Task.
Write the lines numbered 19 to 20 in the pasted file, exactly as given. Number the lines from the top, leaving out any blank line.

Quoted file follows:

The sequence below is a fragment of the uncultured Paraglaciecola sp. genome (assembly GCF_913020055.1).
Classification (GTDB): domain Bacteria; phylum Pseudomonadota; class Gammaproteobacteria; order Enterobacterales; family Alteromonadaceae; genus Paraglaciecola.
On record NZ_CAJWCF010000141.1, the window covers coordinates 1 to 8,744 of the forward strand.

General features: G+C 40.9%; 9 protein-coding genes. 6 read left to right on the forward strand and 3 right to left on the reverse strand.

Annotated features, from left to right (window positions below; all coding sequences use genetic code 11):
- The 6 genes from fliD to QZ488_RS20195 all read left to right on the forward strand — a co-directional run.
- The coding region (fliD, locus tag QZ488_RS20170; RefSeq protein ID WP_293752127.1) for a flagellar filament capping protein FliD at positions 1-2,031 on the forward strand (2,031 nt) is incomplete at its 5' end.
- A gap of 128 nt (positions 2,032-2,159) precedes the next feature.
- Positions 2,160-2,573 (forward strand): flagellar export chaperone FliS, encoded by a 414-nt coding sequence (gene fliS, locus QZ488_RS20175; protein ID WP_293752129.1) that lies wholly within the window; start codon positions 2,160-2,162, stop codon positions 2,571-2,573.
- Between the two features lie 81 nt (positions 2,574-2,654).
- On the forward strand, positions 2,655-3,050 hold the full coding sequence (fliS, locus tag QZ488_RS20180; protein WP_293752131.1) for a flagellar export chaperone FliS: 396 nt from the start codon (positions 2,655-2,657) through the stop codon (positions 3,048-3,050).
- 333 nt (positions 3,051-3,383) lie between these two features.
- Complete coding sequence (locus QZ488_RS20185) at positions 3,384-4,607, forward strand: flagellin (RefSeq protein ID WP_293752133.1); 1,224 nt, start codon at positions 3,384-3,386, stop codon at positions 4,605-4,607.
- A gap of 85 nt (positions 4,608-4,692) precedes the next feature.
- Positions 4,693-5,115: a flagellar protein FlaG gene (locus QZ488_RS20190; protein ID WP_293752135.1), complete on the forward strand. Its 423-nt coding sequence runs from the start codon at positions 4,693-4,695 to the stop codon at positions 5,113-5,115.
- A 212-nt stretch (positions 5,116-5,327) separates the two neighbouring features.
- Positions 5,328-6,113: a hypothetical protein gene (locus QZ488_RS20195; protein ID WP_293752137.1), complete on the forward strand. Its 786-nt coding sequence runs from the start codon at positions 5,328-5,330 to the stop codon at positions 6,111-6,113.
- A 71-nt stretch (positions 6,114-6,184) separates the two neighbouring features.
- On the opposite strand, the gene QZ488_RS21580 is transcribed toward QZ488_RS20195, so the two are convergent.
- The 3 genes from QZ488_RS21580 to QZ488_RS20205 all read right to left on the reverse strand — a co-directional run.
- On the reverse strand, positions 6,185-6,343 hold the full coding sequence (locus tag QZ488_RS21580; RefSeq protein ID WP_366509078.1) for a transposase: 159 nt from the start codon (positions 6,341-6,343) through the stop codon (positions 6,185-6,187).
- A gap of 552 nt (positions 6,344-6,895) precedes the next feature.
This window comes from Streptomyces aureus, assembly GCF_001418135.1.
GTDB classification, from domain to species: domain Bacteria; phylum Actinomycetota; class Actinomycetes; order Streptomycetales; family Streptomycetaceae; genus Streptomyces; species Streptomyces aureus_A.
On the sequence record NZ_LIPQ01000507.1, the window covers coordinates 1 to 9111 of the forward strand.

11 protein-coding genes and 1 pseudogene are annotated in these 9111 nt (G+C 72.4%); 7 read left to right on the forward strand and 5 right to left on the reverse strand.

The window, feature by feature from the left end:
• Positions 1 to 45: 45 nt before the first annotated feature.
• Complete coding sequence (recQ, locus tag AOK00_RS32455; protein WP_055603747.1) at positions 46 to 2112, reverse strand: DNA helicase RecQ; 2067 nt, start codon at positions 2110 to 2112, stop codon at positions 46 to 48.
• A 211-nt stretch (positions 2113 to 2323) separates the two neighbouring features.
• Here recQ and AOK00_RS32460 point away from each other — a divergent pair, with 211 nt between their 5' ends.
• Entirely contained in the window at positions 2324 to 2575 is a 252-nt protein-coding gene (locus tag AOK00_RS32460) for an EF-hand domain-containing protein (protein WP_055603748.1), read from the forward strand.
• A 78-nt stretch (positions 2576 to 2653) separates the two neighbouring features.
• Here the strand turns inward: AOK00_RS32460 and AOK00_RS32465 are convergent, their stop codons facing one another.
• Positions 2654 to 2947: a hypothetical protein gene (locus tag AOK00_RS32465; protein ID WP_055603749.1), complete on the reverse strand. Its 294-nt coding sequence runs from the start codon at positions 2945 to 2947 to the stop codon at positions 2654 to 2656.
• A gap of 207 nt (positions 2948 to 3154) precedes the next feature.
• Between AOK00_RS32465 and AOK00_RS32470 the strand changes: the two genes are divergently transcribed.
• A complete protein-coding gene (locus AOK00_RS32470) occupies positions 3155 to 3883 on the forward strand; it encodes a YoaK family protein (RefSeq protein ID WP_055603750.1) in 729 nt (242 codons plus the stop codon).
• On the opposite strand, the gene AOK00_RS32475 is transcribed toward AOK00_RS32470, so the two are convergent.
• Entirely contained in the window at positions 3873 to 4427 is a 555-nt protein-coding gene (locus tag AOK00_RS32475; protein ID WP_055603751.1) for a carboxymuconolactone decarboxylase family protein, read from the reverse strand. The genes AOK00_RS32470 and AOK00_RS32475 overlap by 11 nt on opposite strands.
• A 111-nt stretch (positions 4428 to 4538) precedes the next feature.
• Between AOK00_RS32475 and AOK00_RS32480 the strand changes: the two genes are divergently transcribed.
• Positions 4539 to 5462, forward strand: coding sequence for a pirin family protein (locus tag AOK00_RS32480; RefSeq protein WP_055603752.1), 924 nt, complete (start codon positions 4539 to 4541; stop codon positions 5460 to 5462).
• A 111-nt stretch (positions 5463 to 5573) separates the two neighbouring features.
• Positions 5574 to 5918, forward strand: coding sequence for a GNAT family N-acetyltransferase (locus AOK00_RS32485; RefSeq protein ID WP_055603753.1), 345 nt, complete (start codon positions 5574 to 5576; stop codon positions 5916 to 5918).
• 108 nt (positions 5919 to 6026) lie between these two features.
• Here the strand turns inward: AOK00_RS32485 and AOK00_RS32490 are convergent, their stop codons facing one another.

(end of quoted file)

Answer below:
- On the opposite strand, the gene QZ488_RS21580 is transcribed toward QZ488_RS20195, so the two are convergent.
- The 3 genes from QZ488_RS21580 to QZ488_RS20205 all read right to left on the reverse strand — a co-directional run.